+ 32 2 640 21 23 | Emergency 24/24, 7/7

Parturition in cats

Signs of parturition

The presence of milk

Milk in the udder can occur from a week to 24 hours before parturition, and the nipples swell and turn pink.

Swelling and relaxation of the vulva

This occurs a few days before parturition, but less in cats than in bitches.

Loss of the mucous plug

The emission of this colourless viscous liquid from the vulva occurs 24 hours before contractions.

Lower rectal temperature

A 1°C drop in temperature before parturition (37°C-38°C), but this is an inconsistent sign in cats


12 hours before giving birth, the cat is worried, feeds less, isolates herself and prepares her nest.


Progesterone levels drop in the 48 hours preceding parturition, but this is not visible and therefore cannot be checked by the owner without a veterinarian.

Advice and recommendations

Equipment to have on the day of the birth

Openings and towels, absorbent mattress pads, heat lamp(s), crate, bulb (to clear airways), scissors, thread, betadine.

The temperature

During the last week of gestation, the cat’s temperature should be taken in the morning and evening. The nest should be heated to an ideal temperature of 28-30°C. Kittens can’t regulate their own temperature, so you need to check their body temperature, which should be 35.5°C at birth, rising gradually thereafter. If the temperature doesn’t rise sufficiently, you can place hot-water bottles in the nest, surrounded by towels. Be careful not to burn the young!

The birthing process

In the female cat, babies are more likely to be presented posteriorly, but this does not necessarily cause problems.

In some cases, an ultrasound scan is recommended to determine the number of kittens and their viability.

If the mother can’t trigger the pups to breathe by licking them, or if she doesn’t, it’s up to the owner to do so. This can happen when the mother is inexperienced, in pain or discomfort, or when the environment is not conducive to whelping. Start by clearing the respiratory tract with a bulb/syringe, then rub the kitten’s thorax with towels, head downwards, but without shaking!

If the mother doesn’t cut the umbilical cord herself, you’ll need to prepare a thread, scissors and betadine. Tighten the cord with a disinfected thread about 2.5 cm from the navel, then cut with disinfected scissors about 1.5 cm after the ligature. The stump is then disinfected with a little betadine on a compress.

When should I contact my vet?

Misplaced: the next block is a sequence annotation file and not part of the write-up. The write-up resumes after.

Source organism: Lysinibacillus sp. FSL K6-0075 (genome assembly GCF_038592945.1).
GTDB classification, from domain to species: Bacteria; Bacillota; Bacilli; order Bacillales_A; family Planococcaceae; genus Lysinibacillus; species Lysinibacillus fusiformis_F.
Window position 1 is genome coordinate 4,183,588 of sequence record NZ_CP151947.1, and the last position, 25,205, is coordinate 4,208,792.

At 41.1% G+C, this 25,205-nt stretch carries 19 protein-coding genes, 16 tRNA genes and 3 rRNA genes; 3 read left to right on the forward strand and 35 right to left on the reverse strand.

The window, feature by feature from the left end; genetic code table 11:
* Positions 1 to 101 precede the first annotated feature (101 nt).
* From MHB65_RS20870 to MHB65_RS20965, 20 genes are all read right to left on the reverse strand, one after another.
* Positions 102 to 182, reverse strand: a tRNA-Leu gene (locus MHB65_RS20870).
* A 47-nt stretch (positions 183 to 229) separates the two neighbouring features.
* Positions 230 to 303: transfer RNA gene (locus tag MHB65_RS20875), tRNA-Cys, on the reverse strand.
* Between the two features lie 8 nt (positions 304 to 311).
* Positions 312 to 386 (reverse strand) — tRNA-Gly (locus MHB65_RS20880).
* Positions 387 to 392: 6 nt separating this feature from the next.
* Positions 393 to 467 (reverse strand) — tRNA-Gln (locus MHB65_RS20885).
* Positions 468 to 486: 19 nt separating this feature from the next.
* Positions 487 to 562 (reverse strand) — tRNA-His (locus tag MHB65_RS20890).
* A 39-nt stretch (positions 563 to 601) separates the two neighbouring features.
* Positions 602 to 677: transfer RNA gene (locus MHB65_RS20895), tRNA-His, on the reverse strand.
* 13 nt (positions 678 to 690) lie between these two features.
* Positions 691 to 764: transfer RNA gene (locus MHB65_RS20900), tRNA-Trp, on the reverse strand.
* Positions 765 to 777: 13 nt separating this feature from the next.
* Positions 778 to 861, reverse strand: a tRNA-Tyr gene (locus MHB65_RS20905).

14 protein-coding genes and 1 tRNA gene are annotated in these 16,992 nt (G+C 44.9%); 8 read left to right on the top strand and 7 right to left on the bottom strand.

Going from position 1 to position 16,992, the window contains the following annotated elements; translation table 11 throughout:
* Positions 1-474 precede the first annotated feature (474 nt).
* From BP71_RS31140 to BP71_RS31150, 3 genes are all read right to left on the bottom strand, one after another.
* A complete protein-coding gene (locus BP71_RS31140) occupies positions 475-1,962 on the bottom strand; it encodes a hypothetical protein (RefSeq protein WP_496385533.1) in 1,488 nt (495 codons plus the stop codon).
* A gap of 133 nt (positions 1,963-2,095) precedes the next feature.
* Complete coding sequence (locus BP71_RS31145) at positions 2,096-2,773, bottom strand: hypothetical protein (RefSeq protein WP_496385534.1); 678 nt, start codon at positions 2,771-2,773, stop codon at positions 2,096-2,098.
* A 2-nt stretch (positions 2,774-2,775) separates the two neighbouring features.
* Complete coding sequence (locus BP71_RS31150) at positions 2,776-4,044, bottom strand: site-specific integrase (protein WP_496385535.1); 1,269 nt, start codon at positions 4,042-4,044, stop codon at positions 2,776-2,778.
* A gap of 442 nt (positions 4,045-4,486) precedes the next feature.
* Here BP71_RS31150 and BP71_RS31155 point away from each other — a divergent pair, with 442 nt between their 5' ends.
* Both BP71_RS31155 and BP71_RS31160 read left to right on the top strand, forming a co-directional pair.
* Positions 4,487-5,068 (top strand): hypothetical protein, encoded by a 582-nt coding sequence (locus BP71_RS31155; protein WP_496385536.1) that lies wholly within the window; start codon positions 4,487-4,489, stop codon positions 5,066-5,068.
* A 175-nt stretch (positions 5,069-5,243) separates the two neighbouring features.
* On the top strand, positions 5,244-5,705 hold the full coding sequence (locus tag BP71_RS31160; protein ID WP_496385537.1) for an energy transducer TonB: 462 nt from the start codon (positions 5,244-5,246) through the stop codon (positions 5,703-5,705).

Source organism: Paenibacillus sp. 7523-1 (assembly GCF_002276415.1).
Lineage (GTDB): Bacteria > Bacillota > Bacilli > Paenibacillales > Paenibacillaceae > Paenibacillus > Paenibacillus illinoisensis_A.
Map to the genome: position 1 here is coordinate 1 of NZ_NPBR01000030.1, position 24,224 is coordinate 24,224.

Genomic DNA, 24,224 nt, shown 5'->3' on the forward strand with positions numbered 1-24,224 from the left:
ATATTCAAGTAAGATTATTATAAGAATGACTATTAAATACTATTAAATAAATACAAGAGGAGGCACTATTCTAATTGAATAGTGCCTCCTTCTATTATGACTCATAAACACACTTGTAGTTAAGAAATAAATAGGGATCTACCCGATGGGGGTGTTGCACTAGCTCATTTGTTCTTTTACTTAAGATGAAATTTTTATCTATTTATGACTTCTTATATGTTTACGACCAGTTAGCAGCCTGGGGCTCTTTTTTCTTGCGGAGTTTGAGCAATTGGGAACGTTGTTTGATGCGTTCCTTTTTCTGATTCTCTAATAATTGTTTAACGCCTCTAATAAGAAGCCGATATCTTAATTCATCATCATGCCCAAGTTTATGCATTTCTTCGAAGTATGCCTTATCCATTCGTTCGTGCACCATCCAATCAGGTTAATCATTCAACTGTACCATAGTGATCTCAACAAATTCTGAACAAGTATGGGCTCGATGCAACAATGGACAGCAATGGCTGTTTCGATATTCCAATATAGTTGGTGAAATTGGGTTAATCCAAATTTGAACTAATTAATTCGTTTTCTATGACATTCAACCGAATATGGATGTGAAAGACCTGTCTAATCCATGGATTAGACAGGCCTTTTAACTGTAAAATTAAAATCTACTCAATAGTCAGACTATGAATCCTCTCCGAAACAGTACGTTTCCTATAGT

Concerning the mother: if gestation lasts more than 65 days, if the time between 2 kittens exceeds 2 hours, the cat meows a lot and bleeds during delivery, the number of kittens born does not correspond to the expected number, malodorous discharge or trembling and rapid breathing after delivery,

Concerning the kittens: absence of respiratory movement, cyanosis (blue mucous membrane), weakness, vocalization, loss of sucking reflexes, depression and reduced suckling, drop in temperature (-35°C), weight loss of more than 10%, diarrhea, paleness of mucous membranes, petechiae (red spots), icterus (yellow coloration of skin and mucous membranes), etc.

After the kittens are born

Kittens are born blind and deaf: they open their eyes and hear sounds between day 7 and 10. But it will be 15 to 20 days before their senses are better developed.

You should also monitor their weight gain, weighing them every day at the same time. A kitten should gain around 7 to 20 grams a day. Weight stagnation is possible during the first two days, but after that, the kitten must put on weight!

Recognizing the kitten’s sex: for the first few weeks, it’s hard to tell whether the kitten is male or female. For females, the slit-shaped vulva is very close to the anus. For the male, the separation between the anus and the penis orifice is greater.


Mother’s diet

During gestation and lactation, it’s important to provide the female with plenty of food and fresh water. The female’s needs will increase, so she will feed more. She needs a complete food, concentrated in energy and protein. It is therefore advisable to feed a kitten food richer in calcium and protein.

Kittens’ diet

The first milk is very important, as it contains all the antibodies the kittens will need to defend themselves. If the kittens can’t find their mother’s teats, they need help.

Generally speaking, the mother breastfeeds the kittens until they are 3-4 weeks old, but it is possible that the mother cannot breastfeed the kittens for various reasons. In this case, there is another option: artificial feeding. Cow’s and human milk should be avoided, as there is a big difference in components with cat’s milk.

Milk powder is diluted with mineral water in a container such as a bottle or syringe. Milk should be fed lukewarm (37°C -38°C). To avoid false swallowing, the kitten should be held vertically and the milk fed slowly. In the first few weeks of life, kittens should be fed regularly, and no more than 6 hours should elapse between 2 feedings. If kittens haven’t had enough milk and are still hungry, they’ll become restless and cry out, but if they’re not hungry, they’ll sleep.

The young are weaned at around 4 weeks of age. This is when the mother is less available and less willing to feed. The kittens will start to take an interest in the mother’s food bowl, as she eats kitten kibble while nursing. The kittens will therefore start to eat harder foods.

After each meal, it’s important to carry out the nursing that is normally done by the mother. This means gently massaging the kitten’s abdomen and stimulating the ano-genital area to enable her to relieve herself.

Secured By miniOrange